One of Jackson's many lawyers, noted New York criminal defense lawyer Benjamin Brafman, spoke with CNN's Anderson Cooper Thursday night about his time representing the King of Pop on charges he sexually molested a teenage boy. (A Southern California jury acquitted Jackson of those charges four years ago this month.)
Brafman joined Jackson's legal team in January 2004 on the advice of legendary Los Angeles lawyer Johnnie Cochran and the pop prince's lead lawyer at the time, litigator-to-the-stars Mark Geragos, who was busy preparing for the upcoming murder trial of another client, Scott Peterson.
After agreeing to take the case, Brafman told Cooper's "360" program that Cochran told him to take it easy on Jackson because he had the mentality of a "45-year-old, 12-year-old." Recalling his first interview with his client, Brafman said he waited two hours to see Jackson at a Beverly Hills mansion he was renting.
Jackson soon emerged in one his trademark outfits: clad completely in black except for a pair of white socks. The singer's "naiveté" about the legal process shocked Brafman, who told Cooper he was even more surprised when Jackson collapsed onto his shoulder and began "sobbing hysterically" after the blunt New York lawyer informed him of the seriousness of the molestation charges. When Brafman put his hand on Jackson's back to console him, all he felt was bones.
"I remember telling [Geragos], 'I think we can win this case, but the question is whether Michael Jackson can live through this ordeal,'" Brafman said in the CNN interview. In the time he spent with his client over the next three months -- Jackson hired Thomas Mesereau in April 2004 and fired Brafman and Geragos for not giving him enough "attention" -- Brafman said he developed a "sense of foreboding that [Jackson] wouldn't live to be an old man ... I was frightened for him."
But Brafman's time with Jackson did expose him to another side of the reclusive musician that the public didn't often get to see. Brafman told Cooper that Jackson had a "sweet side" and was a "doting father" to his children.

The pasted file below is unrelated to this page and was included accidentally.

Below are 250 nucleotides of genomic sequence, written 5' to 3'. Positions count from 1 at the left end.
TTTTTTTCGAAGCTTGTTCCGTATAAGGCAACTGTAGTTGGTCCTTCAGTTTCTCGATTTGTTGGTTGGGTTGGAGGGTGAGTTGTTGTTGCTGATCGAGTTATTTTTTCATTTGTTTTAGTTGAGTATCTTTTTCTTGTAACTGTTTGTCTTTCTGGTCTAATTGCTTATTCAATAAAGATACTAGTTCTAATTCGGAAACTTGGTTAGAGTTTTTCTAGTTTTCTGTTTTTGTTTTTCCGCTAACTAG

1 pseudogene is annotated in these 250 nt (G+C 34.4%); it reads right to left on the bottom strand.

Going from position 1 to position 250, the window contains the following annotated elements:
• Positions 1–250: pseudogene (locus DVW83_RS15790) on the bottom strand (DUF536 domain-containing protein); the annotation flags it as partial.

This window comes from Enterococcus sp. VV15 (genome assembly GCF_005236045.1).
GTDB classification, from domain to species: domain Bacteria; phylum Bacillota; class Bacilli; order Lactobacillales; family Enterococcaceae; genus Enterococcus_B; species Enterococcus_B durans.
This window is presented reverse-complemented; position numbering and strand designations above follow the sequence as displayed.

While Jackson tried to limit his interaction with adults in favor of spending time with children, Brafman said the singer was surrounded by sophisticated "layers of management" that handled fee requests and other business transactions.
Sadly, Brafman said he wasn't "certain how many people around [Jackson] had his best interests at heart." Most of Jackson's best business decisions, such as purchasing The Beatles catalog in 1984, were made earlier in his career. (Brafman told Cooper that the estimated $500 million catalog was "mortgaged to the hilt" by the debt-saddled pop star; Jackson reportedly was hoping to pay off much of his $400 million in debt with the proceeds from a planned comeback tour scheduled to kick off in London in July.)
And despite a sizable entourage, Brafman called Jackson "one of the loneliest people I've ever met."
In the end, Brafman said he will remember Jackson for his larger-than-life persona and legions of loyal fans. The lawyer told CNN's Cooper about leaving the courthouse in Santa Maria, Calif., after Jackson pleaded not guilty to the molestation charges in 2004. Outside was an SUV waiting to whisk Jackson back to his Neverland estate, but he surprised onlookers by climbing atop the van and doing a quick dance in front of the cheering crowd.
A young girl walked up to Brafman and asked him if he'd ever touched Jackson's hand. He said yes. The girl promptly fainted.
This article first appeared on The Am Law Daily blog on AmericanLawyer.com.